squamous metaplasia

(redirected from epidermalization)

squa·mous met·a·pla·si·a

the transformation of glandular or mucosal epithelium into stratified squamous epithelium.
Synonym(s): epidermalization

squa·mous met·a·pla·si·a

(skwā'mŭs met'ă-plā'zē-ă)
The transformation of glandular or mucosal epithelium into stratified squamous epithelium.
Synonym(s): epidermalization.


scaly or platelike.

squamous bone
the pars squamosa, or squamous portion of the temporal bone.
squamous cell carcinoma
a carcinoma arising from squamous epithelium; relatively common, locally invasive and occasionally metastatic. In animals they occur on the conjunctiva, the mouth, salivary duct, stomach, trachea and bronchi, prostate, penis, prepuce, vulva, urinary bladder and skin. See also specific organ locations.
squamous eddy
a common histological pattern in neoplastic and hyperplastic epidermal disorders. They are whorl-like patterns of squamoid cells.
squamous metaplasia
affected cells are converted to a squamous stratified type from the surface of which squames are shed.
ocular squamous cell carcinoma
that arising from squamous epithelium and having cuboid cells. Squamous cell carcinoma around the eye, also known as cancer eye, is a common neoplasm in cattle, especially those breeds with little pigment in the eyelids. Sunlight, viruses, skin pigmentation and heredity are all thought to be involved in causing the disease. Lesions begin on the third eyelid, unpigmented eyelid or vascular cornea. They are fungating masses of tissue, usually ulcerated, necrotic and apparently painful. They grow rapidly and commonly invade the local lymph nodes. Similar lesions occur on the eyeball and eyelid of the horse. What makes the cattle disease so remarkable is the high prevalence rate. Called also cancer eye.
Squamous cell carcinomas are among the most common skin tumors in dogs and cats. They are particularly common in sun-exposed areas of skin such as the pinnae, eyelids or noses of white cats. Tumors are locally invasive and slow to metastasize.
squamous papilloma
the common papilloma in all species except cattle and deer. Composed largely of epithelial tissue in contrast to fibropapillomas but many lesions are intermediate in type.
squamous pearl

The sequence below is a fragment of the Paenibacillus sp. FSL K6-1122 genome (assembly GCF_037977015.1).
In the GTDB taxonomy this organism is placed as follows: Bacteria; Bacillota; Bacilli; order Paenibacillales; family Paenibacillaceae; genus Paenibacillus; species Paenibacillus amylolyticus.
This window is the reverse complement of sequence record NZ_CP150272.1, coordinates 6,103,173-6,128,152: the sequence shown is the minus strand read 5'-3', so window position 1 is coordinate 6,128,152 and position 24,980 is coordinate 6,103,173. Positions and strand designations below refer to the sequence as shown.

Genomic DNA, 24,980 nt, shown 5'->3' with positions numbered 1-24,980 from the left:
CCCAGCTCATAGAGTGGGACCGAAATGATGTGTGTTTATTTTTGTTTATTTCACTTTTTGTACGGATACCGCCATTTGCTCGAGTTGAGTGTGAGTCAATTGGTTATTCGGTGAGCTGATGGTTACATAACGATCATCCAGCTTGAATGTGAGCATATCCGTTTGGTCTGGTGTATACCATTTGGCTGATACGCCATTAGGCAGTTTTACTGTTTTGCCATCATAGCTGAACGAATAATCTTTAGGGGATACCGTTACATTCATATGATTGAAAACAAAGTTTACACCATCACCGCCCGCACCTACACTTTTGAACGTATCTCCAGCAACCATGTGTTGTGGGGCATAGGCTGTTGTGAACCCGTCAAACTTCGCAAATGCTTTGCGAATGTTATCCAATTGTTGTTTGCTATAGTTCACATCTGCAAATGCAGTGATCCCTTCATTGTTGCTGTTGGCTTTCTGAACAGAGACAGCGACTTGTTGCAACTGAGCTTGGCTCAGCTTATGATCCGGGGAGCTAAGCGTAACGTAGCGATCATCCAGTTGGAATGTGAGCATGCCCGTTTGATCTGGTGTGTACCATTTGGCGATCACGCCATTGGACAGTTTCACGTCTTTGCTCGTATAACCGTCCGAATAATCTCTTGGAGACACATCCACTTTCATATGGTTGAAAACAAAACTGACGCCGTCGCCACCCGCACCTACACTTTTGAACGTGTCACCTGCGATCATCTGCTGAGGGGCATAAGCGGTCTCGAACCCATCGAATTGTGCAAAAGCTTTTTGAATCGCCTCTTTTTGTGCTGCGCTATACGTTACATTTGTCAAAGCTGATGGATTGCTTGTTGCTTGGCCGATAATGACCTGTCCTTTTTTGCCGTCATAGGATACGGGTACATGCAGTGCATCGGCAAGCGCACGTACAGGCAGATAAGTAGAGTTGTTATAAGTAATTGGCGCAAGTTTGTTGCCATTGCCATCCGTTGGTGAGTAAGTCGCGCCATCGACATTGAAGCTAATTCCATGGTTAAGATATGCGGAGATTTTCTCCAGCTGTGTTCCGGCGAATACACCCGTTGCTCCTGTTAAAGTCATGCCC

see horn pearls.

Patient discussion about squamous metaplasia

Q. what is fragments of endocervical glandular mucosa with inflammation and squamous metaplasia fragments of endocervical glandular mucosa

A. It means that part of the mucose on the cervix area has changes from a certain kind of mucose cells to another, and that there is a bit of an inflammation around it. This should be brought to the knowledge of a gynecologist and be monitored by him/her.

More discussions about squamous metaplasia
References in periodicals archive ?
Similar to Fanon's notion of the epidermalization of inferiority (1967), Welsing understood that white supremacy encourages Black people to internalize ideas that convey that Black skin is an error and that Black existence is a negation of that which is classified as white/human.
This continues to involve the global colonial project of drawing the colour line which only incidentally involves epidermalization but more fundamentally involves the creation of a Manichaean dualism of civilized versus uncivilized (Razack 2004, 10).
Within this visual regime, surveillance practices are extended beyond epidermalization (Browne, 2010; Fanon, 1967), personal information gathering (Lyon, 2002), and biometrics (Gates, 2011) as infrared imagery isolates suspects according to the heat waves emitted by their bodies.
The findings on light microscopy of the eyelids in pachydermoperiostosis are thickening and sclerosis of the connective tissue between the orbicularis oculi muscle and the tarsal plate as well as a thickened tarsal plate due to meibomian gland hyperplasia and epidermalization of the conjunctival epithelium.
As Browne's research shows, biometrics--the measurement of the living body--are, in fact, laden with digital epidermalization wherein the logic of whiteness is the measuring stick through which other racial technologies are understood.
Wiegman argues that natural history's shift from geography to the body anticipated the rise of the human sciences, especially biology, in which the tethering of race to skin--or the epidermalization of racial difference--unequivocally tied race to economies of the visible and visual in modernity.
Fibroblasts and ascorbate regulate epidermalization in reconstructed human epidermis.
Being African does not have to be racialized, needn't undergo what Frantz Fanon referred to as epidermalization.
In turn, epidermalization is supplanted by nanopolitics, an examination of the body at the molecular level, such as the "structure" of Betty Hill's skin.
It is ethnicity, the grouping of people within religion, customs, family surnames, language, and any other factor, that disrupts the skin/color destiny and locked signification of what Fanon famously termed the epidermalization of colonialism.
Among the topics are the epidermalization of subjectivity, missionary imperialism, Abraham's masculinity, Indian Dalit women and the Bible, and African women's theological voices.
Race discourse also represents the claims by individuals who use, as Fanon suggests, ones epidermalization to determine who one is, and one's limits and capacities.